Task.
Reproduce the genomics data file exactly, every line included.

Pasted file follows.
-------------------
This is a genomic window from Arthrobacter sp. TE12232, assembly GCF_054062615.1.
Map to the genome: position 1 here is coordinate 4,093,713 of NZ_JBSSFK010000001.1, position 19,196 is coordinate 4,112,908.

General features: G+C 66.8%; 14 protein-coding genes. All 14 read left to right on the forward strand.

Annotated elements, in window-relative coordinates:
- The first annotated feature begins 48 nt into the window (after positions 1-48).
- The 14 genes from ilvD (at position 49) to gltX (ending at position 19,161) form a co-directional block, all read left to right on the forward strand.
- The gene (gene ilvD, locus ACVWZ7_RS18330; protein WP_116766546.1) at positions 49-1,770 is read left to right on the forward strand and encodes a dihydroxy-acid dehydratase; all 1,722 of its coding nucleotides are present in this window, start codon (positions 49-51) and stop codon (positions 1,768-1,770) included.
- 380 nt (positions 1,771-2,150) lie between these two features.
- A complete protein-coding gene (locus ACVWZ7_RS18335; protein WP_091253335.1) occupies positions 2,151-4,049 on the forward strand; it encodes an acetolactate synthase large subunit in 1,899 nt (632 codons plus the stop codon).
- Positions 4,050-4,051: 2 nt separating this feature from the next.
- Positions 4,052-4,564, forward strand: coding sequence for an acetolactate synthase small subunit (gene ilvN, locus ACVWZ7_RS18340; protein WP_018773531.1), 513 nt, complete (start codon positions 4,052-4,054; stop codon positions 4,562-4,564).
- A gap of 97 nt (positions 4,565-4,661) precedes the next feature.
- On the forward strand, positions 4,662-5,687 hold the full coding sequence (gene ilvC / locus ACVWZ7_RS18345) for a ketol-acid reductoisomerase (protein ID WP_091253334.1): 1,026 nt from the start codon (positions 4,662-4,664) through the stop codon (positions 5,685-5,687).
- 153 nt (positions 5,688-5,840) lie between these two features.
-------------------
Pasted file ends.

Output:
This is a genomic window from Arthrobacter sp. TE12232, assembly GCF_054062615.1.
Map to the genome: position 1 here is coordinate 4,093,713 of NZ_JBSSFK010000001.1, position 19,196 is coordinate 4,112,908.

General features: G+C 66.8%; 14 protein-coding genes. All 14 read left to right on the forward strand.

Annotated elements, in window-relative coordinates:
- The first annotated feature begins 48 nt into the window (after positions 1-48).
- The 14 genes from ilvD (at position 49) to gltX (ending at position 19,161) form a co-directional block, all read left to right on the forward strand.
- The gene (gene ilvD, locus ACVWZ7_RS18330; protein WP_116766546.1) at positions 49-1,770 is read left to right on the forward strand and encodes a dihydroxy-acid dehydratase; all 1,722 of its coding nucleotides are present in this window, start codon (positions 49-51) and stop codon (positions 1,768-1,770) included.
- 380 nt (positions 1,771-2,150) lie between these two features.
- A complete protein-coding gene (locus ACVWZ7_RS18335; protein WP_091253335.1) occupies positions 2,151-4,049 on the forward strand; it encodes an acetolactate synthase large subunit in 1,899 nt (632 codons plus the stop codon).
- Positions 4,050-4,051: 2 nt separating this feature from the next.
- Positions 4,052-4,564, forward strand: coding sequence for an acetolactate synthase small subunit (gene ilvN, locus ACVWZ7_RS18340; protein WP_018773531.1), 513 nt, complete (start codon positions 4,052-4,054; stop codon positions 4,562-4,564).
- A gap of 97 nt (positions 4,565-4,661) precedes the next feature.
- On the forward strand, positions 4,662-5,687 hold the full coding sequence (gene ilvC / locus ACVWZ7_RS18345) for a ketol-acid reductoisomerase (protein ID WP_091253334.1): 1,026 nt from the start codon (positions 4,662-4,664) through the stop codon (positions 5,685-5,687).
- 153 nt (positions 5,688-5,840) lie between these two features.